I rode by the long route round the mountain, because of the rains in Kitale, although when I arrived, Alex reckoned the very rough road is still passable to my piki-piki. Oh well, too late now. The other road is twice as long at 220 kilometres but is tarred all the way. The Suam road, over the edges of the mountain, all that rough trail that I have so much enjoyed in the past, is being reconstructed at the moment. The ubiquitous Chinese are building a new road – more staggering debt that they will allow to wallow for a few years and then call in, in due course – in resources and minerals, with consummate greed and no sympathy for the debtor nations. The Chinese government, who do nothing in anyone’s interest but their own, must be laughing uproariously up their sleeves at the naïveté of the African nations, who don’t appear to see the future problems they are building – or don’t care, as their corrupt leaders take VAST personal  backhanders. The time will come when China makes its demands, and those demands will cost not just Africa, but the whole world, the planet indeed. There’s no compassion in China’s ‘generosity’ to this continent: the work employs many thousands of Chinese workers, utilises Chinese technology, provides a surreptitious opportunity for China to survey the geological resources of the countries, brings them huge trade in cheap goods for sale, and at the same time builds enormous indebtedness from these countries who have no method of payment except in resources that will eventually beggar them further – at which point China will walk away without compassion. This is a recipe for future conflict, disaster, extraordinary poverty and suffering. Mark my words, who’s seen it: it’ll end in tears…


Approaching the border, I passed a line of waiting trucks five miles long. ‘Visions of Dover after Brexit’, I thought, expecting a tedious and confused border crossing. In fact, it was quick and efficient and I was in Uganda within twenty minutes or so, the Ugandan customs officer sitting on a bollard and taking down my details in a ledger resting on a redundant steel safe as a desk on the pavement. The safe appeared to have been abandoned right outside the customs doorway.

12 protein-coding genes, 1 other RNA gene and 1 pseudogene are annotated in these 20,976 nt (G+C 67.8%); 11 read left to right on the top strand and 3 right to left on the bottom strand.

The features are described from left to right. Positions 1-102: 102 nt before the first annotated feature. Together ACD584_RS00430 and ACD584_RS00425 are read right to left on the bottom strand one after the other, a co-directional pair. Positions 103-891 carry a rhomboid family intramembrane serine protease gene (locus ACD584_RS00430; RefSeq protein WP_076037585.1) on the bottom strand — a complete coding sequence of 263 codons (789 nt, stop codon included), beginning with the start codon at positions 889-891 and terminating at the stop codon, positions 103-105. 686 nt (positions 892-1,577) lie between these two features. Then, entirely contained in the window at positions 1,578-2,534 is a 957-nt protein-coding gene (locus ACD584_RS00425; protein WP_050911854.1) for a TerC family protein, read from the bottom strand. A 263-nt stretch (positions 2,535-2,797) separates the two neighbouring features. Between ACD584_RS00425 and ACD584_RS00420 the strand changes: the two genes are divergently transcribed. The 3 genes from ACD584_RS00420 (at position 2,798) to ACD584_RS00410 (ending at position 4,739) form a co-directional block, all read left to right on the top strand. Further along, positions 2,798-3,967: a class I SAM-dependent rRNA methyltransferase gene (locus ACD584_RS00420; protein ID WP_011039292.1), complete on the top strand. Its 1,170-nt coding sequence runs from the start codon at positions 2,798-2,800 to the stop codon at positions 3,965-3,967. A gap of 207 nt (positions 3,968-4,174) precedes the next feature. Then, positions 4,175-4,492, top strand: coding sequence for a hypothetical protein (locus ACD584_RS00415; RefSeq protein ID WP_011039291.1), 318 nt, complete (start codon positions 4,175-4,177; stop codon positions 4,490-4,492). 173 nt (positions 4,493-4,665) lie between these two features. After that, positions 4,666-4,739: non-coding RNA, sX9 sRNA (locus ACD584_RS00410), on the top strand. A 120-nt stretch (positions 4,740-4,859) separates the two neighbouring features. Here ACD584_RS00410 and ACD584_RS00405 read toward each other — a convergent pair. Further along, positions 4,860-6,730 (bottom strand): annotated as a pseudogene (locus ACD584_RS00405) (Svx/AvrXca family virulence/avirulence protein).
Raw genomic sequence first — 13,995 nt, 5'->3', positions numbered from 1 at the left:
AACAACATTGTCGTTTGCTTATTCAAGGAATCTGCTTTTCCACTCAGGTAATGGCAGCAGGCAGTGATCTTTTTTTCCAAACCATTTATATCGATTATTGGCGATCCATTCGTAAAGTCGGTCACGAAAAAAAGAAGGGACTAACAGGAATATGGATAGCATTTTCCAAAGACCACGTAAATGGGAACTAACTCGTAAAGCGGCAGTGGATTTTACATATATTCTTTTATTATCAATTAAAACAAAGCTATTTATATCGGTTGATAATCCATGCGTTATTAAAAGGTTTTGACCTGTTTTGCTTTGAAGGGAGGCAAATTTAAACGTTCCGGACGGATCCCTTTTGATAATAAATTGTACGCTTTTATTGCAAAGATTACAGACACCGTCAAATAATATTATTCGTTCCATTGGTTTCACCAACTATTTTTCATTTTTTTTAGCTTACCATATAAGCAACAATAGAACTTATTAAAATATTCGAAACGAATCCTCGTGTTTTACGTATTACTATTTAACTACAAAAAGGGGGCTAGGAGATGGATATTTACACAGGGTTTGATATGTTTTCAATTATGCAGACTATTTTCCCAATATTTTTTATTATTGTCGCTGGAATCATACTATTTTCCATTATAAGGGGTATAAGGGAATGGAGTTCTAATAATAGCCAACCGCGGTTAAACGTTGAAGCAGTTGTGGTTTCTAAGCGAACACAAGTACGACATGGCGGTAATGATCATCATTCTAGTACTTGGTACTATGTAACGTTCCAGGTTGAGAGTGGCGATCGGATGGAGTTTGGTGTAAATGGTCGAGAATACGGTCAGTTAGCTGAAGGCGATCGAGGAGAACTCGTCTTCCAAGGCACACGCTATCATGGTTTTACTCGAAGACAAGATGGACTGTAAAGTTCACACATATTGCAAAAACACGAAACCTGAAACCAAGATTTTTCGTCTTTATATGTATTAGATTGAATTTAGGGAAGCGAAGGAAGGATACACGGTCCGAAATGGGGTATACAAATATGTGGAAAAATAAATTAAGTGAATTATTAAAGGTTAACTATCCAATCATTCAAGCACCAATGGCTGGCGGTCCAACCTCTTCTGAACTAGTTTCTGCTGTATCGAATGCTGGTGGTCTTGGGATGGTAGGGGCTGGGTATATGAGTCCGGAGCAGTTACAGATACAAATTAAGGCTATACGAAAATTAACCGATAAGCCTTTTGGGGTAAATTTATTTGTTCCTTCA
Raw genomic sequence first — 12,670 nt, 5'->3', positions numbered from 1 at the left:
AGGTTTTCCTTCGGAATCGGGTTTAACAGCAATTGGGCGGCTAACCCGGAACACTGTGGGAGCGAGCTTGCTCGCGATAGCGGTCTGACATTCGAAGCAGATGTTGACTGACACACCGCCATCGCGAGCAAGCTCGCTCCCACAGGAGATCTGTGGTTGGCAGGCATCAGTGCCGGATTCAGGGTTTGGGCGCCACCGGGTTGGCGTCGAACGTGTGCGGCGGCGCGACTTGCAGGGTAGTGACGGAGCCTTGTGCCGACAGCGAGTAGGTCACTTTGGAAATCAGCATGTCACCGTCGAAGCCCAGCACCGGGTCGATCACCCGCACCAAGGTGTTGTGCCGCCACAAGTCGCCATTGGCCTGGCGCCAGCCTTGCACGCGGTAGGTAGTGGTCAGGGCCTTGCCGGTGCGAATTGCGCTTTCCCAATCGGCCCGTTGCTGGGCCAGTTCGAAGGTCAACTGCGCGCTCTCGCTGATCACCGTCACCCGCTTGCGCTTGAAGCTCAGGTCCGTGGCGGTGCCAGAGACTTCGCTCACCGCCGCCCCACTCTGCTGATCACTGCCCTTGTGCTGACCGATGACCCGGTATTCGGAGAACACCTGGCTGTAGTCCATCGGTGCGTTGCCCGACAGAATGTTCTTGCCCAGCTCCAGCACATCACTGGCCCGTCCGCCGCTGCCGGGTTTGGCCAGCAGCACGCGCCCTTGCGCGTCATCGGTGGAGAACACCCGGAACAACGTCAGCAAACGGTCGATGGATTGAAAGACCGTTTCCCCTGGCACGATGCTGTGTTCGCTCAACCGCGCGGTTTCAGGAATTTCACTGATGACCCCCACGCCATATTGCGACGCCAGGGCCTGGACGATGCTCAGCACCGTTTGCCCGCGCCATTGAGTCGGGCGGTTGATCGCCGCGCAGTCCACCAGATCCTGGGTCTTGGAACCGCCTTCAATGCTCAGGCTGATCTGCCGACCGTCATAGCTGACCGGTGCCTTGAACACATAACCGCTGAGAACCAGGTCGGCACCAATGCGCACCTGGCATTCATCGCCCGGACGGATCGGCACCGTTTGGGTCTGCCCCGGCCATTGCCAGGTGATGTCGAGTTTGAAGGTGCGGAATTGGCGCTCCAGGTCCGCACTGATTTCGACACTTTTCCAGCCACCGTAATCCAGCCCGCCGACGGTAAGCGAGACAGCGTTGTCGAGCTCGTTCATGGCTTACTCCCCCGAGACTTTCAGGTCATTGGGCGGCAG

Then I recollected that this country has the worst driving standards in Africa – that I have seen so far. Fortunately, I don’t have that far to ride here, as I will visit Alex and Precious and return at the end of the week. Kenya always seems so well organised after visiting its neighbours. The ride northwards round the back of the mountain was easy, the road good, lined by many villages and with thousands of visible children, for, like Ethiopia, Uganda’s swelling population is horrifying: 7.8 children, the average ‘download’ (as Sam, in Marsabit, would put it) per woman. Consequently, there are always children everywhere. 

For the final ten miles or so, I have to climb onto the lower slopes of the mountain, winding up a steep road towards Sipi in the foothills. “At least 100 people died on that hill in the last year,” says Alex, horrified. “Just bad driving. They don’t know to use a low gear, even though the sign at the top says ‘engage low gear’. They try to go down using gear four or five and go out of control. In one accident, 21 local tourists died.” Ugandan driving is SO bad… It’s not even a very dramatic road, nothing compared to those Ethiopian passes or many others in East Africa. “Drivers come from Kampala and just don’t know how to drive on hills,” says Alex.

I know my way to find Alex and Precious, Alex still at work when I arrived at 5.00. I’d been riding since 11.00 and looking forward to Precious’s excited welcome. Several village people recognised me as I rode. I am Alex’s ‘rich mzungu’, just as I am ‘William’s mzungu’ in Kessup. It’s that thing about going back – it shows respect. William said the other day, and it made me think, and be slightly depressed at the reaction: “Oh, for a mzungu to trust an African, it’s not easy…” What an indictment – of wazungus, not just Africans. 

Then I was on the path to Alex and Precious’s home, and hugged in a violent grip by happy Precious. It’s exactly a year since I was last here.


Alex was at work until after eight, so it was some time before he joined us, and supper was late. We sat on the big bed in my round house exchanging news and plans for some time. Precious always over-estimates my appetite by about double and had kindly bought me a bottle of beer and plied me with fresh pineapple. Nothing’s too much trouble for Alex’s mzungu.